Inductive vs. Deductive Reasoning: Useful Differences between Inductive & Deductive Reasoning

Inductive vs. deductive reasoning! No matter how unrealistic that sounds, in many fields, such as science and law, “proof” simply doesn’t exist; there can only be facts and evidence that lead you to certain conclusions. For instance, a scientist can’t prove a theory, but he can make observations and realize that this theory must be true. Or, a lawyer can’t actually prove that a crime took place and that one specific person is a criminal, but he can provide convincing evidence.

Inductive vs. Deductive Reasoning

In order to get as close as possible to the truth, either inductive or deductive reasoning can be used. But what is the difference between them?

Someone who uses INDUCTIVE reasoning makes specific observations and then draws a general conclusion. DEDUCTIVE reasoning is the opposite: here, a specific conclusion follows a general theory.


  • INDUCTIVE reasoning:

Every quiz has been easy. Therefore, the test will be easy.

  • DEDUCTIVE reasoning:

All students in this class play guitar.
Sam is a student of this class.
Therefore, Sam plays guitar.

When to Use Inductive vs. Deductive Reasoning

Let’s say that you find yourself at a conference where you know that all the people present are thirty or older. You notice Maria in the room. Therefore, Maria is at least thirty years old. You’ve taken a general theory, i.e. that all people in the room are thirty or older, and applied it to one specific person there, i.e. Maria. So, you used deductive reasoning to determine her age.

In a different example, let’s imagine that you’re asking all of your friends which countries they’ve traveled to. The first friend you ask tells you that he’s been to Italy. The second one also says that he’s been to Italy, and the third one as well. Therefore, you draw the conclusion that all of your friends have been to Italy. Here, you’ve collected specific facts about specific people and applied them to a wider group. You’ve used inductive reasoning.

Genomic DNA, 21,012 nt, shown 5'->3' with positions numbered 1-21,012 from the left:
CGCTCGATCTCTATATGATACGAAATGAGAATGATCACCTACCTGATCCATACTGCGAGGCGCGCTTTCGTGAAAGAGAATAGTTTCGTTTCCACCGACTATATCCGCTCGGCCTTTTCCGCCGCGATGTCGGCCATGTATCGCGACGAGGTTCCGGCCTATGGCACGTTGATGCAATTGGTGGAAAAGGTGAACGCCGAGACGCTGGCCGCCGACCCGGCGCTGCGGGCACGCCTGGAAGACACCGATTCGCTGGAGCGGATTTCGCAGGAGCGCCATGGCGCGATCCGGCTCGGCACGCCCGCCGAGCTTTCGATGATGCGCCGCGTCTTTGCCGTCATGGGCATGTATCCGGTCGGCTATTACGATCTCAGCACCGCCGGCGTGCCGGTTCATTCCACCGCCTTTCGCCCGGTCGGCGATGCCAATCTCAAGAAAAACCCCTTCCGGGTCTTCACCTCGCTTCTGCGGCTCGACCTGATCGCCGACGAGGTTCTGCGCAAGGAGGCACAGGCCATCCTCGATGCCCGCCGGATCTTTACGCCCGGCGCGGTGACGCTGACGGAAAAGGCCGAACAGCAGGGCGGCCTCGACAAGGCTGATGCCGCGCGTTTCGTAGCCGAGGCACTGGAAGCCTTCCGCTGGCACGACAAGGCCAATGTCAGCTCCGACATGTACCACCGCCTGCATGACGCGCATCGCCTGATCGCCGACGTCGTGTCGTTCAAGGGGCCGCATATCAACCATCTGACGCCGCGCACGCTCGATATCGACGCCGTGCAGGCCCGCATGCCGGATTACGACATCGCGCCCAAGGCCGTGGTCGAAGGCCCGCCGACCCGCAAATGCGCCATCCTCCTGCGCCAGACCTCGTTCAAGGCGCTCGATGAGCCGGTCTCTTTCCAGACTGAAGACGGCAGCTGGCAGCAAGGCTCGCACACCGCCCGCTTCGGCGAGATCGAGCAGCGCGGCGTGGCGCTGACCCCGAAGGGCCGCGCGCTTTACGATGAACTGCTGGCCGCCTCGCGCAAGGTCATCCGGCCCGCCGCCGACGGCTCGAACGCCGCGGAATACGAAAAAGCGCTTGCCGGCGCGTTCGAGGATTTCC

When you’re using deductive reasoning, your conclusion will be correct if all the statements you say is correct. It makes sense: if something is true for everyone in a group, it will also be true for one randomly selected person from this group. However, if the premise is false, the conclusion will be logical, but also false. For instance, if you state that all cats are black and then draw a conclusion that your neighbor’s cat is black too, it will make sense but it won’t be correct because not all cats are black.

On the other hand, when you’re using inductive reasoning, correct observations won’t necessarily lead you to a correct general conclusion. For instance, the fact that three of the people you know have dark hair doesn’t mean that all the people you know have dark hair. In other words, something that is true about some certain members of the group doesn’t have to be true about the group as a whole.

Inductive vs. Deductive Reasoning Examples

DEDUCTIVE reasoning:

  • At the conference, all the people present are thirty or older.
    Maria is in the room.
    Therefore, Maria is at least thirty years old.

INDUCTIVE reasoning:

  • The teacher used PPT in the last few classes. Therefore, the teacher will use PPT tomorrow.

Difference between Inductive vs. Deductive Reasoning | Picture

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Inductive vs. Deductive Reasoning Difference

Last Updated on March 15, 2021

4 thoughts on “Inductive vs. Deductive Reasoning: Useful Differences between Inductive & Deductive Reasoning”

  1.     I am going to start this post by stating that the two statements were confusing to me as to whether they were inductive or deductive statements. These two statements do not contain clear indicators and that is what confused me.  
        I believe that the statement, “All laptops are computers. Therefore, all computers are laptops.” might be an inductive statement because logically it may be true but realistically it is not true. The statement, all laptops are computers is true; but the statement that all computers are laptops is not true. An inductive argument aims at developing a theory. It is logically true, but it may or may not realistically be true. The premise is true, but the conclusion may or may not be true. In an inductive argument a person makes observations and then draws a conclusion or a theory. In this case it is not true.  
        In deductive reasoning a person uses an existing theory to prove a conclusion. “The learning process of people who are kinesthetic learners can be improved if they use a laptop. Jack’s parents should buy him a laptop.”  is a deductive argument since if the premise is true the conclusion must also be true. A deductive argument aims at testing an existing theory. The theory being that the learning process of kinesthetic learners can be improved if they use a laptop. The conclusion then based on the theory is that Jack’s parents should buy him a laptop. The statement is logically and realistically true making it a deductive argument or statement. 

    • “All laptops are computers, is deductive because the term laptop is universally used only to describe a type of computer, “all computers are laptops” is inductive because while laptops are a type of computer it can not prove there are no other types of computer and draws a general but incorrect conclusion.


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